South Sudan became independent in 2011 after a prolonged conflict. Although the new country was blessed with international good will, considerable foreign aid, and vast oil wealth, it nevertheless faced formidable development challenges, with 51% of the population living poverty. Soon after independence, the country encountered successive crises, which resulted in a large-scale conflict combined with a severe macroeconomic crisis.
By the end of 2017, almost 4.5 million people had been forced from their homes, more than a third of the country’s population. Protracted insecurity and large-scale displacement have taken a huge toll on livelihoods, and private consumption has been consistently falling since the onset of the civil war. Against this backdrop of ongoing violence, the South Sudanese economy is experiencing a severe contraction, driven by falling oil revenues and conflict-related disruptions of economic production.
To understand the impact on poverty — and to inform policies and programs — new data were needed. Therefore, the World Bank launched the South Sudan High Frequency Survey (HFS), in collaboration with the National Bureau of Statistics (NBS) and with funding from the U.K. Department for International Development (DFID). Teams of trained enumerators have interviewed household heads in all accessible regions of the country since 2015, while tracking real-time prices and giving voice to the poor by capturing video testimonials. These efforts have produced a series of rich, publicly available datasets, designed to facilitate comparisons and to allow for a detailed analysis of welfare and livelihoods, published in the South Sudan Poverty Assessment, with additional materials available at www.thepulseofsouthsudan.com.
The poverty headcount jumped from 51% to 82% between 2009 and 2016, meaning that the vast majority of the population was living under the international poverty line of $1.90 (PPP 2011) per day in 2016. This number includes a massive single-year jump of 16 percentage points from 2015 to 2016 due to the combined shocks of conflict and near hyperinflationary conditions. The poverty gap—the average deficit in consumption for poor households relative to the poverty line—doubled from 23% in 2009 to 47% in 2016.
Poverty in South Sudan is primarily rural, characterized by a general lack of access to services, infrastructure, and economic opportunity. More than 85% of the 12 million South Sudanese reside in sparsely populated rural areas with very poor amenities. Little economic activity is conducted outside of the agricultural sector, and farming remains the primary source of livelihood for more than 8 out of 10 households. Contributing to the lack of economic opportunity is the fact that decades of conflict have had a devastating impact on the national education system. South Sudan consequently has one of the lowest literacy rates in Africa, with only 4 out of 10 people being able to read. Infrastructure is also sorely lacking, and only about one in 8 people have access to adequate water and sanitation services.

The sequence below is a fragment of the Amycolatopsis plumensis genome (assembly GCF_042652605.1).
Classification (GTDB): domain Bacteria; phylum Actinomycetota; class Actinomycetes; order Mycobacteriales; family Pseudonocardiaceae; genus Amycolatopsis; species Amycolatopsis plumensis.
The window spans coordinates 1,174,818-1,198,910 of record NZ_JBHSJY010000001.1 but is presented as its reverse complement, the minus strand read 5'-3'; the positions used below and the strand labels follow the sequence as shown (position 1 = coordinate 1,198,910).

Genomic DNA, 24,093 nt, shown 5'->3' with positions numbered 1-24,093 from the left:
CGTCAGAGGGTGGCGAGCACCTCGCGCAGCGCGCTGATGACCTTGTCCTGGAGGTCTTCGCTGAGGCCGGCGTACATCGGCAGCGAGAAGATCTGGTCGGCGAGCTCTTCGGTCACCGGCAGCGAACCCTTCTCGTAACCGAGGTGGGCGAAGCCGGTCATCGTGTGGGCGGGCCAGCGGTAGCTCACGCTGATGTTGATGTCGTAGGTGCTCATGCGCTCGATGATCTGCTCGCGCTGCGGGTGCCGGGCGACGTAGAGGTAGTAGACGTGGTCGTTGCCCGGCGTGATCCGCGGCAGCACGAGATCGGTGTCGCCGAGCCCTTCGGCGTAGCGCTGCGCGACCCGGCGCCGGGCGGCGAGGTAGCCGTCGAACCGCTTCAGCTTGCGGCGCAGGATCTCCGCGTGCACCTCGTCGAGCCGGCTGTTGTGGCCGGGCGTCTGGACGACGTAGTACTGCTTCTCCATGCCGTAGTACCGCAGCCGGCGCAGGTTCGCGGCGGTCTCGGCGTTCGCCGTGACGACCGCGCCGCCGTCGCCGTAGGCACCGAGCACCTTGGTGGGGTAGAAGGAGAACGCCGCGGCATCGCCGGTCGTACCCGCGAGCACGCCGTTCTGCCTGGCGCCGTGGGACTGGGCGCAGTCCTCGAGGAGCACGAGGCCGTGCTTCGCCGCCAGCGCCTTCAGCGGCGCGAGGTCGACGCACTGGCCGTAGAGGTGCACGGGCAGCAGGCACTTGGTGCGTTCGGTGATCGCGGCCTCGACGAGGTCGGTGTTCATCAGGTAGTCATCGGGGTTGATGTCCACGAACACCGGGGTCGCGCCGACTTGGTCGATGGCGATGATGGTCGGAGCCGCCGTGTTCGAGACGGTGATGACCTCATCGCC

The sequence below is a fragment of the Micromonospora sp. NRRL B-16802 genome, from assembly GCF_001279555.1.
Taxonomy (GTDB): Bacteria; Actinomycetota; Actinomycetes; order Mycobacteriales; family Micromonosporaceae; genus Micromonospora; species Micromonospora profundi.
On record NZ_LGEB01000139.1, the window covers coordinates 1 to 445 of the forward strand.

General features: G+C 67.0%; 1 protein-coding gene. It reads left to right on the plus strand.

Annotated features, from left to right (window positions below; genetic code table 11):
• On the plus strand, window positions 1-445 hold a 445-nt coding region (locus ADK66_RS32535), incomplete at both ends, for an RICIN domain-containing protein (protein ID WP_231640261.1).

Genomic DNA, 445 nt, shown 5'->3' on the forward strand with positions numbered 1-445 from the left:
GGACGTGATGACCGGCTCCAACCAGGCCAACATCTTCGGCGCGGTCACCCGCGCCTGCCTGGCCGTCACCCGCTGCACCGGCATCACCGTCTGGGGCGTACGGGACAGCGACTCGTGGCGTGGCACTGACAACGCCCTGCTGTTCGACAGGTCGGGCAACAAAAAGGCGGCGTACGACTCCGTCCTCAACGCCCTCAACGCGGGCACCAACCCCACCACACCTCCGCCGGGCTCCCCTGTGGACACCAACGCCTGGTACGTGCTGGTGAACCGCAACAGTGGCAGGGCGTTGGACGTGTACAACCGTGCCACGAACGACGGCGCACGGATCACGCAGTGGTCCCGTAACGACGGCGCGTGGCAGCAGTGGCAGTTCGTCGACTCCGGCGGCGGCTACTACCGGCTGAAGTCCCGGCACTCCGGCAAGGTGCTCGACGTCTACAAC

Inflation has been rampant. The South Sudanese pound underwent a process of rapid depreciation after it was floated in 2015, making food imports more expensive in a country that is heavily dependent on them. Conflict-related market closures and disruptions to trade routes also put pressure on prices. The sharp drop in oil revenues resulted in the government financing its deficit by borrowing from the Central Bank and by printing money, which further contributed to inflation. Overall, in the two-year period between December 2015 and December 2017, the official consumer price index rose by a staggering 1,100%.
Households that were more exposed to conflict had their consumption reduced by 32% on average when compared with households that were less exposed to conflict. Further analysis shows that a 10% increase in inflation increased the incidence of poverty by 3.5%. A large proportion of people in South Sudan that live just above the poverty line and are in danger of falling below it should they experience even a small shock. In states covered by the HFS, a modest 10% consumption shock would risk pushing about 160,000 people into poverty. Being able to analyze causes and effects more precisely in this way creates an opportunity for better-designed and better-targeted policy interventions.
Achieving meaningful poverty alleviation in South Sudan will require breaking the cycle of armed violence and mitigating the political and macroeconomic risks. In addition to the enormous toll of human suffering, the ongoing fighting and high inflation is creating uncertainty and stifling the long-term planning necessary for promoting economic recovery. Once preliminary peace holds, the government should demonstrate a credible commitment to development objectives as a means of restoring institutional legitimacy. A strong first step would be to implement the ambitious program of macroeconomic reforms declared in the FY2017/18 budget, aimed at curbing inflation and maintaining price stability.
In parallel to these broader efforts, there is significant scope for targeted interventions that are likely to generate large marginal benefits. Programs to improve food security can help avoid further deaths and reduce malnutrition and its often-lifelong impacts on children. Schools should be rebuilt, opened, and staffed, to mitigate the risk of an entire generation falling short of its productive potential. Opportunities for youth must be created to prevent idleness and relapses into violence. Public works programs could be combined with social safety nets to create opportunities and foster resilience against future shocks.
By understanding the data made available through the HFS, the government of South Sudan now has a stronger foundation on which to make policy decisions that will help put their country on the path to economic stability and sustainable growth.